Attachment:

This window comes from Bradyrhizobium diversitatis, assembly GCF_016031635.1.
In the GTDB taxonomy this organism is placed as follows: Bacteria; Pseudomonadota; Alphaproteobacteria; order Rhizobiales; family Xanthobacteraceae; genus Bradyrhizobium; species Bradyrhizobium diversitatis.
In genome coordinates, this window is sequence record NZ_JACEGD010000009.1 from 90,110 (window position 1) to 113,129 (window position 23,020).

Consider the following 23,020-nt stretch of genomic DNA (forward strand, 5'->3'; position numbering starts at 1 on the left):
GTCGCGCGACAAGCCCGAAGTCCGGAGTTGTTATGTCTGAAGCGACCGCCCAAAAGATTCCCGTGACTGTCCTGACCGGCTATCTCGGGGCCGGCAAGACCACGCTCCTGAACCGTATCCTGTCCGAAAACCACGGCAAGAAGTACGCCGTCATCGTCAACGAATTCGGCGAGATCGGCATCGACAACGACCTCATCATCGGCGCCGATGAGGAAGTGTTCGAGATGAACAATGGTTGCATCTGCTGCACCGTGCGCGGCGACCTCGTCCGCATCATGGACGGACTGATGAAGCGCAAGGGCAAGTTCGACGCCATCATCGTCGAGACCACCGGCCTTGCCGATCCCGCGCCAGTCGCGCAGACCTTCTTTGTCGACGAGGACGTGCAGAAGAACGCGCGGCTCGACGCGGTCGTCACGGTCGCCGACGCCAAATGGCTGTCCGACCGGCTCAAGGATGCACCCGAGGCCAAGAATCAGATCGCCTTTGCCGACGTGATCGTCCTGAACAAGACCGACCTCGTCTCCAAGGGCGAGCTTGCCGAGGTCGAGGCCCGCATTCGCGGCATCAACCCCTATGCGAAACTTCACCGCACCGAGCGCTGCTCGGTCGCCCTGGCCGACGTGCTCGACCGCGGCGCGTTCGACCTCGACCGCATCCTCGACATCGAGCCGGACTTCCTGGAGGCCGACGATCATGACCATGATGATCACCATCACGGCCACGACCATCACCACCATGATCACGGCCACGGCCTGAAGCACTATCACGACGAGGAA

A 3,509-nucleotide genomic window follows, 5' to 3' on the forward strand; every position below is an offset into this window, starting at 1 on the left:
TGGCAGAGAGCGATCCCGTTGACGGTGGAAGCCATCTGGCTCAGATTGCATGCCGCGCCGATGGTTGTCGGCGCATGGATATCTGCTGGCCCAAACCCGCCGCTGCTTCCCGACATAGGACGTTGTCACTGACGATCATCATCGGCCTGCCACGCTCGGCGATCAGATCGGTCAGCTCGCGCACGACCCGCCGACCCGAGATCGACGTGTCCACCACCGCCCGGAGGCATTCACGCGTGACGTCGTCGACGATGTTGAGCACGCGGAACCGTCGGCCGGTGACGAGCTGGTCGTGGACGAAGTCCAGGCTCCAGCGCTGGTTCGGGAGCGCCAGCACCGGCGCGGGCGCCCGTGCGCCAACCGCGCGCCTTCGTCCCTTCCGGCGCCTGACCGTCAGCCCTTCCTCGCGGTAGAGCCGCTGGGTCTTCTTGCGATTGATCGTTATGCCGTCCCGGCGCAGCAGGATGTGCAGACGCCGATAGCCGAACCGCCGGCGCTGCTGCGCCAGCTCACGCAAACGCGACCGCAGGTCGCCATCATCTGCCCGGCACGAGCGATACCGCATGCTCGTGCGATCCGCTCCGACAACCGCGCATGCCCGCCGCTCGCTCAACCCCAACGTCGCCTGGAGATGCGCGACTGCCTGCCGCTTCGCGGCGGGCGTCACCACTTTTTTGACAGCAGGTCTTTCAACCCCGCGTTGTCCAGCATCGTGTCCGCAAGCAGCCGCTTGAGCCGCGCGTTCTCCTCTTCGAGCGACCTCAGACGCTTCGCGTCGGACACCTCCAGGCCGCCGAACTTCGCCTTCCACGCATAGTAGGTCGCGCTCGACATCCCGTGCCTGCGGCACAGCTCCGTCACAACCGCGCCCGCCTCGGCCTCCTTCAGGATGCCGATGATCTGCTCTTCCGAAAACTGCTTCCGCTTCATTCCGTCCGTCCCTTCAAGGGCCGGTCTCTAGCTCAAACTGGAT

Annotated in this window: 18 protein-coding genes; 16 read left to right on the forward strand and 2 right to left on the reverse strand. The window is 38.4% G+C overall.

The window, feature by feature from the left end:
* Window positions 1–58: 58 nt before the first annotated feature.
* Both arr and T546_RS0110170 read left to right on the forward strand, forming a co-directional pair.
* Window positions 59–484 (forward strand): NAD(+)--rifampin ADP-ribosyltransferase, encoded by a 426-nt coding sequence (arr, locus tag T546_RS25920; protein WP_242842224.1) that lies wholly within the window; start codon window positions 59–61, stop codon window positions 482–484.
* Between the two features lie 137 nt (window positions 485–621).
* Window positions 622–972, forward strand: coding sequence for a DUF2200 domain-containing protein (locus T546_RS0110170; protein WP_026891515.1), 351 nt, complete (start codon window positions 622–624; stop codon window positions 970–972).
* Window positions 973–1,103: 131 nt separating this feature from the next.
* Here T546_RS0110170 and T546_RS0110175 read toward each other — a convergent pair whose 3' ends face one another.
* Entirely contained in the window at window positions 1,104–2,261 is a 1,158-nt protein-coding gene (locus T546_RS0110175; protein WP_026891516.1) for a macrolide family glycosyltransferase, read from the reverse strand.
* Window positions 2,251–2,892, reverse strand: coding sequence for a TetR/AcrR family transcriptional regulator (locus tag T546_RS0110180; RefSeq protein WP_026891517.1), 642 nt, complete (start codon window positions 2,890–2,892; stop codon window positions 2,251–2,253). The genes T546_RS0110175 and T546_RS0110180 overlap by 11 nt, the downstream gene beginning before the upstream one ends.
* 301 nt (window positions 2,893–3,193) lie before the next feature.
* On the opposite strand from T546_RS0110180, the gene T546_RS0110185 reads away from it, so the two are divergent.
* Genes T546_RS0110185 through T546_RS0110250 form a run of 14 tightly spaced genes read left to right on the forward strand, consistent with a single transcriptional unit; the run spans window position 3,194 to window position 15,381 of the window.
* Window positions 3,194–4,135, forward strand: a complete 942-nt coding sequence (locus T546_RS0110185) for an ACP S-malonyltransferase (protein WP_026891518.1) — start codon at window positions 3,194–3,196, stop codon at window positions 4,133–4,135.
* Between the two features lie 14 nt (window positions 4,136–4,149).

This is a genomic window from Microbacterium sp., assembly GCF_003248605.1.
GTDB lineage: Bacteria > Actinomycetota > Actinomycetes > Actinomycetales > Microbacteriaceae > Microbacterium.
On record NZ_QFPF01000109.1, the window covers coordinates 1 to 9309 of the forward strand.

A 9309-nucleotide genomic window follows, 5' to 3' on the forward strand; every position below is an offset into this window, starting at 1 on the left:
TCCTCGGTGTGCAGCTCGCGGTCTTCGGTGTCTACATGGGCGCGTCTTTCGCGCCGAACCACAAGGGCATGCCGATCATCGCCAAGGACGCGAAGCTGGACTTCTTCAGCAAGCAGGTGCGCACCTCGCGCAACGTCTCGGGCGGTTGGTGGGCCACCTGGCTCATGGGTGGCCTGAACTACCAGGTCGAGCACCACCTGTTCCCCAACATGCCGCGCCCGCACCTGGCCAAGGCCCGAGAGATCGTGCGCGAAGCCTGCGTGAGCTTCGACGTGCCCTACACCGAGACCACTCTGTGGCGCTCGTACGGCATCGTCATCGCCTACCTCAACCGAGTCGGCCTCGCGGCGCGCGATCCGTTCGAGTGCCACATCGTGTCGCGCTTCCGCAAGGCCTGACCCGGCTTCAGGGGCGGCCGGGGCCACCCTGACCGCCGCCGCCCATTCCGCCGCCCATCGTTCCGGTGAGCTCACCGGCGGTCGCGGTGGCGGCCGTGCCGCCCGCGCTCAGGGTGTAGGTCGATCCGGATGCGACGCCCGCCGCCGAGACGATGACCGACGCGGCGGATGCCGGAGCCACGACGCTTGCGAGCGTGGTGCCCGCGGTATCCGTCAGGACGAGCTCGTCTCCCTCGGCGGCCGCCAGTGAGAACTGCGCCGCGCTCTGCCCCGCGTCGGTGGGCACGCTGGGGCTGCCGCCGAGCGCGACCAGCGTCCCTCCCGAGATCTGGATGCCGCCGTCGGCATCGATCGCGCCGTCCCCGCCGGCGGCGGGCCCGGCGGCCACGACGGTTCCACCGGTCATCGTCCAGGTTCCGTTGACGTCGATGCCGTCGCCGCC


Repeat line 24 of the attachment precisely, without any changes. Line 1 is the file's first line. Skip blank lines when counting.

This is a genomic window from Microbacterium sp., assembly GCF_003248605.1.